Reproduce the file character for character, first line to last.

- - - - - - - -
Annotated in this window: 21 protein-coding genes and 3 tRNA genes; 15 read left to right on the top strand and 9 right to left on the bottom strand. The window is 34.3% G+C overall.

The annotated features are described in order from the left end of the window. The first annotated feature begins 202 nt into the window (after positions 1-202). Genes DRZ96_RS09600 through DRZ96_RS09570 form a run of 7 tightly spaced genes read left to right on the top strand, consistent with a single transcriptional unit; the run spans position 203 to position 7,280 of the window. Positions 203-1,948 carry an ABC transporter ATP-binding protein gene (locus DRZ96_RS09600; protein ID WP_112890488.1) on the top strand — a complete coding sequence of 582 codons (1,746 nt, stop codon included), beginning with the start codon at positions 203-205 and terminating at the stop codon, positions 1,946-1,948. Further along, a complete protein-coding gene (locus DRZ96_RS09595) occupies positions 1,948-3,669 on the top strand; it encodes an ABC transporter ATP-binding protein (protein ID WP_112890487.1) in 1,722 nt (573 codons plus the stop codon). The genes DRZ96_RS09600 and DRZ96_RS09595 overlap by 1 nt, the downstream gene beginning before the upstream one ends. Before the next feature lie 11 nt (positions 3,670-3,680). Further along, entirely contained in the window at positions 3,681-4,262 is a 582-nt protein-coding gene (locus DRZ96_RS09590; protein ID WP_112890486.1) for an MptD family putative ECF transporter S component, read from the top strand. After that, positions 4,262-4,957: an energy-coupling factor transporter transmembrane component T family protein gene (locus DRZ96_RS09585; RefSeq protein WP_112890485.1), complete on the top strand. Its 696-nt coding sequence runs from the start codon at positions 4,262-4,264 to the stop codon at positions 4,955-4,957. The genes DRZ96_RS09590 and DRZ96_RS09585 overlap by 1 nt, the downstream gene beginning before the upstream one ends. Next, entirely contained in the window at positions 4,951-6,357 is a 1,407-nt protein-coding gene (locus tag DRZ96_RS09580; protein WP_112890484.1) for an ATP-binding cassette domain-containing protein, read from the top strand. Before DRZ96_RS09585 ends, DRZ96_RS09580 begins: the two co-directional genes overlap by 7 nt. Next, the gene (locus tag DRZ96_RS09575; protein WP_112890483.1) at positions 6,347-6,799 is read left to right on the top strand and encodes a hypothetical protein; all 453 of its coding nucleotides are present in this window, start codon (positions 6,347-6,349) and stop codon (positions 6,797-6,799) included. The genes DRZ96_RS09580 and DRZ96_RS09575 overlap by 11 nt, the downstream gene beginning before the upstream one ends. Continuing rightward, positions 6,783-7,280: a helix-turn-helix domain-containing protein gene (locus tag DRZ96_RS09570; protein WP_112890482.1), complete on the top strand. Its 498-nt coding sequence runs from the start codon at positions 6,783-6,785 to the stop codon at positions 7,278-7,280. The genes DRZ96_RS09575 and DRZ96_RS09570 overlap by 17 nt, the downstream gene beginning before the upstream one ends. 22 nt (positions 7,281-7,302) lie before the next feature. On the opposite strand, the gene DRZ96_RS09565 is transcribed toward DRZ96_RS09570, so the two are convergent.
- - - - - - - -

Annotated in this window: 21 protein-coding genes and 3 tRNA genes; 15 read left to right on the top strand and 9 right to left on the bottom strand. The window is 34.3% G+C overall.

The annotated features are described in order from the left end of the window. The first annotated feature begins 202 nt into the window (after positions 1-202). Genes DRZ96_RS09600 through DRZ96_RS09570 form a run of 7 tightly spaced genes read left to right on the top strand, consistent with a single transcriptional unit; the run spans position 203 to position 7,280 of the window. Positions 203-1,948 carry an ABC transporter ATP-binding protein gene (locus DRZ96_RS09600; protein ID WP_112890488.1) on the top strand — a complete coding sequence of 582 codons (1,746 nt, stop codon included), beginning with the start codon at positions 203-205 and terminating at the stop codon, positions 1,946-1,948. Further along, a complete protein-coding gene (locus DRZ96_RS09595) occupies positions 1,948-3,669 on the top strand; it encodes an ABC transporter ATP-binding protein (protein ID WP_112890487.1) in 1,722 nt (573 codons plus the stop codon). The genes DRZ96_RS09600 and DRZ96_RS09595 overlap by 1 nt, the downstream gene beginning before the upstream one ends. Before the next feature lie 11 nt (positions 3,670-3,680). Further along, entirely contained in the window at positions 3,681-4,262 is a 582-nt protein-coding gene (locus DRZ96_RS09590; protein ID WP_112890486.1) for an MptD family putative ECF transporter S component, read from the top strand. After that, positions 4,262-4,957: an energy-coupling factor transporter transmembrane component T family protein gene (locus DRZ96_RS09585; RefSeq protein WP_112890485.1), complete on the top strand. Its 696-nt coding sequence runs from the start codon at positions 4,262-4,264 to the stop codon at positions 4,955-4,957. The genes DRZ96_RS09590 and DRZ96_RS09585 overlap by 1 nt, the downstream gene beginning before the upstream one ends. Next, entirely contained in the window at positions 4,951-6,357 is a 1,407-nt protein-coding gene (locus tag DRZ96_RS09580; protein WP_112890484.1) for an ATP-binding cassette domain-containing protein, read from the top strand. Before DRZ96_RS09585 ends, DRZ96_RS09580 begins: the two co-directional genes overlap by 7 nt. Next, the gene (locus tag DRZ96_RS09575; protein WP_112890483.1) at positions 6,347-6,799 is read left to right on the top strand and encodes a hypothetical protein; all 453 of its coding nucleotides are present in this window, start codon (positions 6,347-6,349) and stop codon (positions 6,797-6,799) included. The genes DRZ96_RS09580 and DRZ96_RS09575 overlap by 11 nt, the downstream gene beginning before the upstream one ends. Continuing rightward, positions 6,783-7,280: a helix-turn-helix domain-containing protein gene (locus tag DRZ96_RS09570; protein WP_112890482.1), complete on the top strand. Its 498-nt coding sequence runs from the start codon at positions 6,783-6,785 to the stop codon at positions 7,278-7,280. The genes DRZ96_RS09575 and DRZ96_RS09570 overlap by 17 nt, the downstream gene beginning before the upstream one ends. 22 nt (positions 7,281-7,302) lie before the next feature. On the opposite strand, the gene DRZ96_RS09565 is transcribed toward DRZ96_RS09570, so the two are convergent.